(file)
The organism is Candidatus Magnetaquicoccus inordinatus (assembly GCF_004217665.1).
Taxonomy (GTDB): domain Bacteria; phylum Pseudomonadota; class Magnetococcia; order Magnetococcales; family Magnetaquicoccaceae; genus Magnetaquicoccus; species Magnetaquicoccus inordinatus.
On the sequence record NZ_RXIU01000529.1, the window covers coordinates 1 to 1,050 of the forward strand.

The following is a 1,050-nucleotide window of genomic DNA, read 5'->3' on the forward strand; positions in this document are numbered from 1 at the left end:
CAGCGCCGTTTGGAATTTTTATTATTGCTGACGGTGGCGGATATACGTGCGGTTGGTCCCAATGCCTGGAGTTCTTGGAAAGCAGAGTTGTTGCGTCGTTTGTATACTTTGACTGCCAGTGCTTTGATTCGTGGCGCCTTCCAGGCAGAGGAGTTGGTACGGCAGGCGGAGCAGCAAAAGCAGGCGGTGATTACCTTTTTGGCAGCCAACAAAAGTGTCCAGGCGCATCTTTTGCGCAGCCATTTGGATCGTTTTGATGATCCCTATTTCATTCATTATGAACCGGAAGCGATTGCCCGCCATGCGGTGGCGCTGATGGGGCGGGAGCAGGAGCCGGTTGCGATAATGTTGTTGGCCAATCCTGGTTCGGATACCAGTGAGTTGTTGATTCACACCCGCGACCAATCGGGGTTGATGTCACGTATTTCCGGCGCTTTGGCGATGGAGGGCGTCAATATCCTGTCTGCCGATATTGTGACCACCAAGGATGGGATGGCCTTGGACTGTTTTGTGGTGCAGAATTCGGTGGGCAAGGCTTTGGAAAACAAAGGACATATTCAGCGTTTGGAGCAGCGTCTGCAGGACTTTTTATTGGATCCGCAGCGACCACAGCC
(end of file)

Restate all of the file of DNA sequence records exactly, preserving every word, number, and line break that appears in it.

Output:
The organism is Candidatus Magnetaquicoccus inordinatus (assembly GCF_004217665.1).
Taxonomy (GTDB): domain Bacteria; phylum Pseudomonadota; class Magnetococcia; order Magnetococcales; family Magnetaquicoccaceae; genus Magnetaquicoccus; species Magnetaquicoccus inordinatus.
On the sequence record NZ_RXIU01000529.1, the window covers coordinates 1 to 1,050 of the forward strand.

The following is a 1,050-nucleotide window of genomic DNA, read 5'->3' on the forward strand; positions in this document are numbered from 1 at the left end:
CAGCGCCGTTTGGAATTTTTATTATTGCTGACGGTGGCGGATATACGTGCGGTTGGTCCCAATGCCTGGAGTTCTTGGAAAGCAGAGTTGTTGCGTCGTTTGTATACTTTGACTGCCAGTGCTTTGATTCGTGGCGCCTTCCAGGCAGAGGAGTTGGTACGGCAGGCGGAGCAGCAAAAGCAGGCGGTGATTACCTTTTTGGCAGCCAACAAAAGTGTCCAGGCGCATCTTTTGCGCAGCCATTTGGATCGTTTTGATGATCCCTATTTCATTCATTATGAACCGGAAGCGATTGCCCGCCATGCGGTGGCGCTGATGGGGCGGGAGCAGGAGCCGGTTGCGATAATGTTGTTGGCCAATCCTGGTTCGGATACCAGTGAGTTGTTGATTCACACCCGCGACCAATCGGGGTTGATGTCACGTATTTCCGGCGCTTTGGCGATGGAGGGCGTCAATATCCTGTCTGCCGATATTGTGACCACCAAGGATGGGATGGCCTTGGACTGTTTTGTGGTGCAGAATTCGGTGGGCAAGGCTTTGGAAAACAAAGGACATATTCAGCGTTTGGAGCAGCGTCTGCAGGACTTTTTATTGGATCCGCAGCGACCACAGCC